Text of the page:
Baltimore man could get life in prison after being convicted of murder, attempted murder in 2017 shooting spree

Mausean Carter, 31, who was convicted of first-degree murder and four counts of attempted second-degree murder for a multi-day shooting spree in 2017 that left one man dead and several others injured.
Mausean Carter, 31, who was convicted of first-degree murder and four counts of attempted second-degree murder for a multi-day shooting spree in 2017 that left one man dead and several others injured.(Baltimore City State's Attorney's Office)

A Baltimore man faces the possibility of spending life in prison after he was found guilty of killing a man and wounding several others during a multiday shooting spree in 2017.

The Baltimore City State’s Attorney’s Office announced in a news release Wednesday that Mausean Carter, 31, of Baltimore, was convicted of first-degree murder for the shooting death of Martell Harris on Dec. 14, 2017, and four counts of attempted second-degree murder for injuring several others. He was also convicted of related firearms charges, the office wrote.


An attorney for Carter was not immediately available for comment Wednesday.

The case captured the city’s attention after the Park Heights resident led police on a high-speed chase while firing a gun out of his car window.


Detectives say Carter felt threatened by drug dealers who lived in his area, so he carried out a series of drive-by shootings in December 2017.

A Baltimore jury delivered a mixed verdict Friday in the murder trial for Mausean Carter, who the state argued had waged a vigilante war on drug dealers and harmed innocent people along the way.

The state’s attorney’s office wrote that Carter was found guilty of shooting Harris in the 4500 block of Reisterstown Road the afternoon of Dec. 14, 2017. Harris died at a hospital after officers found him lying on the sidewalk with gunshot wounds to the head and neck.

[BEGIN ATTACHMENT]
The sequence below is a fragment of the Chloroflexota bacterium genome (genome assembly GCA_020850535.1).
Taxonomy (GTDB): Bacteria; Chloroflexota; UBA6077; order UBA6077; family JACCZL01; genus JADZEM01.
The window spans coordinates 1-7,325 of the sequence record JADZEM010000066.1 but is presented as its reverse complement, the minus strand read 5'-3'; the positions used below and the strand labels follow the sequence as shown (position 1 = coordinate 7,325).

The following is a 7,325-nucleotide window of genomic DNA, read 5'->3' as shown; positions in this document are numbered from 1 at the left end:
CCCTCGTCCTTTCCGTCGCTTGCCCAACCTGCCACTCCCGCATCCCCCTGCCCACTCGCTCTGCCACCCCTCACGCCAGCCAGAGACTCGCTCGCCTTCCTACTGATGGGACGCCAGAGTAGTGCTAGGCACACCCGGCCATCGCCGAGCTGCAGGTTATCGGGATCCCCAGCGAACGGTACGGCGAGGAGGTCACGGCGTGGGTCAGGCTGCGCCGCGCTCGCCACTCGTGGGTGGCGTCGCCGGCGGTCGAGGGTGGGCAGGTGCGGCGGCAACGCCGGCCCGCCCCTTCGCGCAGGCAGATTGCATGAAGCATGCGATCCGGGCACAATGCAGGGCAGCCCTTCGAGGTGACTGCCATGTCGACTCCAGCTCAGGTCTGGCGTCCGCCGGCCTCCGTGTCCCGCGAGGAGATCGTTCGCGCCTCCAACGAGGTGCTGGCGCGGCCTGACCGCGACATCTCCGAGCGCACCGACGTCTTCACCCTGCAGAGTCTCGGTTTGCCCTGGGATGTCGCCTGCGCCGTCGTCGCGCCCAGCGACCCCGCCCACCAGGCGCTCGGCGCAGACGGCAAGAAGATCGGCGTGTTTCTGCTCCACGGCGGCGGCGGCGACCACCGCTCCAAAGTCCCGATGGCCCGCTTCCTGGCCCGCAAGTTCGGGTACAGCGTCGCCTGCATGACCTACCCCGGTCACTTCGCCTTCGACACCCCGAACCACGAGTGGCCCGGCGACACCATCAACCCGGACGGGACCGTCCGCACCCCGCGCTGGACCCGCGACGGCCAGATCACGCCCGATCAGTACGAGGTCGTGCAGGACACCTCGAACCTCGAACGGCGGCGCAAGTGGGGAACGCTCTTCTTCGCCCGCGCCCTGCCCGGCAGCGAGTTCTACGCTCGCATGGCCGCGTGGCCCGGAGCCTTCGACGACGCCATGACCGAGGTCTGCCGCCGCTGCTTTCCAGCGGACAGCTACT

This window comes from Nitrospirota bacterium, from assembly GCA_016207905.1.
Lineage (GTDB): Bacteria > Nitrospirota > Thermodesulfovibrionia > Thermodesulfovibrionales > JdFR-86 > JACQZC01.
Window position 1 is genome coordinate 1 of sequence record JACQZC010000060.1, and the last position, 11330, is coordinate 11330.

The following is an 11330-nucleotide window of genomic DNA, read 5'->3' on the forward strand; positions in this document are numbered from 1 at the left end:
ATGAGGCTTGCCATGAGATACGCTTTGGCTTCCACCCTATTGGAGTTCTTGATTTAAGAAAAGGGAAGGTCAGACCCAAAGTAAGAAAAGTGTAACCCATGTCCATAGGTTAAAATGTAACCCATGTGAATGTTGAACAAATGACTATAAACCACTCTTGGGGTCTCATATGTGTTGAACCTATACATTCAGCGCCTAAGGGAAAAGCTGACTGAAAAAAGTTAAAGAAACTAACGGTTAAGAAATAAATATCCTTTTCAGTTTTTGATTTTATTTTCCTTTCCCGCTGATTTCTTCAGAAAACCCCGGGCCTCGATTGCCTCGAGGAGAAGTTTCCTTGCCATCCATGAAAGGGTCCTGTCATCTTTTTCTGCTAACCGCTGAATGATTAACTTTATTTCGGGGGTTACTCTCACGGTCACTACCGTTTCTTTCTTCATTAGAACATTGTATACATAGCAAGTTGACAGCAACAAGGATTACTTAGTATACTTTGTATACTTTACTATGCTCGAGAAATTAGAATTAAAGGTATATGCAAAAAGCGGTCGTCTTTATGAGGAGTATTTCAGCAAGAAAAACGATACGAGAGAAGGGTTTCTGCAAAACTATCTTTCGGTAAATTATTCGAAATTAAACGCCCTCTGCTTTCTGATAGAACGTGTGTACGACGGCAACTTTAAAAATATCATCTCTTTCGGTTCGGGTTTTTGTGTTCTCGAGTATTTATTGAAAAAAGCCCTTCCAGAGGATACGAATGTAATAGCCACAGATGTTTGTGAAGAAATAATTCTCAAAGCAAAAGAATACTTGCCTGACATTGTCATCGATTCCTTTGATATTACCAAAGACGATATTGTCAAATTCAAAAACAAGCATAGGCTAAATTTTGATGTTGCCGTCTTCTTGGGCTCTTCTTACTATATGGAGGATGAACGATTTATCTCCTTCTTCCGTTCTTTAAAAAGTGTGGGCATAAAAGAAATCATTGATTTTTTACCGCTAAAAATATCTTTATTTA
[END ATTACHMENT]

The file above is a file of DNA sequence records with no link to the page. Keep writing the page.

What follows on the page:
A witness told police that Harris was shot by a man in a gray sedan that the department linked to Carter.

It was the second of three shootings police said Carter was responsible for that day.

Earlier that day, around 9:30 a.m., police responded to a report of a shooting on the 4400 block of Reisterstown Road where they found a man who’d been shot in his left arm. He told investigators he was shopping at a food market in the 2700 block of W. Cold Spring Ave. when he was shot.

Then at 4:50 p.m., police responded to another report of a shooting at a store on the 900 block of Poplar Grove St.

The state’s attorney’s office wrote that Ali Ouedraogo was found dead, lying face down in the store with a gunshot wound to the head. Two other victims who were shot in their lower extremities and went to the hospital with nonfatal injuries were later identified.

Mausean Carter took matters into his own hands when some neighborhood men were hassling his girlfriend, a Baltimore homicide detective testified Thursday. Carter, 31, is standing trial in Baltimore Circuit Court for a spate of shootings in December 2017, including the killing of Martrell Harris.

Carter would later be linked to a shooting Dec. 8 in which a man was shot on Edmondson Avenue.

He faces the possibility of life in prison without the possibility of parole and is scheduled to be sentenced Aug. 16.

He was previously on trial for crimes related to the spree, which included two murders and 10 attempted murders.

However, a Baltimore jury was deadlocked over charges related to Harris’ and Ouedraogo’s shooting deaths and acquitted him of shooting up a minivan that cut him off while driving. Prosecutors said at the time they would try Carter again for the killings.

During the same trial, Carter was convicted of attempted murder and firearms offenses in February after he led police on a high-speed chase through the city Dec. 15, 2017, firing his gun out his car window at pursuing officers.


He unsuccessfully pleaded not criminally responsible for the crimes, Maryland’s version of an insanity plea, to be placed at a mental facility instead of prison for his conviction. A jury ruled he was sane when he went on the shooting spree.

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